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Cornish Ghost Stories

Cornish Legends and Myths





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21 September 2009

Cornish Legends


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Cornwall has been described as the most haunted place in the British Isles, and for good reason! Stories of haunting abound and most towns and villages have had more than their fair share.

At the famous old coaching hostelry Jamaica Inn (made famous by Daphne Du Maurier's Novel) at Bolventor, near Bodmin, the ghost of a murdered sailor returning to finish his last drink has been seen by many visitors sitting on a wall outside.


Customers at The Dolphin Inn at Penzance have witnessed the sight, and in recent years, the sound of an old sea captain dressed in tricorn hat and laced ruffles paying them an unwelcome visit. It is believed he may have been a victim of Judge Jeffries (1648-89), the famous "Hanging Judge" who is reputed to have held an Assizes in what is now the dining room of the inn, or possibly an old smuggler returning to claim the casks of brandy recently found hidden away in the cellar during renovations.


From the Punch Bowl Inn at Lanreath, near Lostwithiel, comes the tale of a demonic black cockerel believed to have been the angry soul of an old rector of the parish who fell to his death down the stairs to his cellar whilst fetching a bottle of wine. His guest for dinner that night was the new young curate who had fallen in love with the rector's young and beautiful wife. Did he fall or was he pushed? We'll never know, but the very next day a large black cockerel suddenly appeared and began attacking everyone in sight. Eventually the bird flew in through the window of The Punch Bowl Inn and straight into an old earthenware oven. A quick thinking kitchen maid imprisoned him inside it and a mason was duly called to cement it up for all eternity.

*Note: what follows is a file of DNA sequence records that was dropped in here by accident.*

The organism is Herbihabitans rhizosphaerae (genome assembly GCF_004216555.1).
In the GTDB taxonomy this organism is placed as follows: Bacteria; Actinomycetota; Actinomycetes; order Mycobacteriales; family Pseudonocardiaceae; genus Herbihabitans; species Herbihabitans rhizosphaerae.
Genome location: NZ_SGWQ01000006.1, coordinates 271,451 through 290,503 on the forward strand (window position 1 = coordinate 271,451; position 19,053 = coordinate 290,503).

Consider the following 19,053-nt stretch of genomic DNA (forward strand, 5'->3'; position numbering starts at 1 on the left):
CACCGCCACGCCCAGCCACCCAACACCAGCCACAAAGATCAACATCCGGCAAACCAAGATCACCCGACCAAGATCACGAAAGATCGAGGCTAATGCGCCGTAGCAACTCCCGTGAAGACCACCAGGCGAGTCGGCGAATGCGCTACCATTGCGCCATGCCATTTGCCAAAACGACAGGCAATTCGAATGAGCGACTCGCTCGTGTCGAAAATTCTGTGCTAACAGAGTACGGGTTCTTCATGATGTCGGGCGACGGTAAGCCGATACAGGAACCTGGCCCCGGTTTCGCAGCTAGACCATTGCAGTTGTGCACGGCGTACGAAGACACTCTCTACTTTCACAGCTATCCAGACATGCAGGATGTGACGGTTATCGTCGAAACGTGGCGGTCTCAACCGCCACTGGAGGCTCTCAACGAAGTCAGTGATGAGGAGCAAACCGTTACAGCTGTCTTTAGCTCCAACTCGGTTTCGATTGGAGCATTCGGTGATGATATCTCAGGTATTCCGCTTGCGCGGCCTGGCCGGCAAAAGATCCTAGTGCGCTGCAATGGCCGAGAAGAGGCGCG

The Wellington Hotel, Boscastle's famous old coaching inn, has more than its fair share of ghostly inhabitants. Some years ago the Hotel's owner, Victor Tobutt, was working at the reception desk when the figure of a man drifted silently past him. Looking up, he was surprised to see that the man wore leather gaiters and boots, a frock coat and a frilled shirt, such as might have been worn by an 18th century coachman, and his hair tied back in the old fashioned style. "There was nothing insubstantial about him", Victor told, "he looked remarkably solid." To his shock, the apparition disappeared through the wall, but when he began to describe what he had seen to one of his employees, the man completed the description for him. Apparently he too had seen the ghostly visitor on more than one occasion.


Another employee at The Wellington Hotel, retired policeman Bill Searle has twice witnessed a misty shape wearing what appears to be a cloak drift across the landing and disappear through the wall of a guest room. It is thought to be the spirit of a young girl who, crossed in love, flung herself in despair from the ramparts of the hotel's tower. Victor also believes that another part of the building is haunted by a murdered man, and there is also an "animal friendly" spirit, which was eagerly pursued by the small dog belonging to the writer of ghost stories who stayed in the hotel. Ironically, the writer himself didn't see it, but his wife witnessed a shape move across the room, followed by the dog excitedly wagging his tail!


Several of the staff and customers have also witnessed a dark shape float down the stairs and disappear into the cellar late at night. Curiously, the two oldest hostelries in Boscastle bear the names of two of history's most famous adversaries. At the top of Boscastle's steep "corkscrew " hill, high above The Wellington Hotel stands The Napoleon Inn. It is said that the inn served as a recruiting office in the Napoleonic Wars, but the sympathies and interests of many Cornish smugglers lay more with their French suppliers than with King and Country. Legend has it that The Napoleon Inn was so named because it was actually used to recruit volunteers for the enemy!








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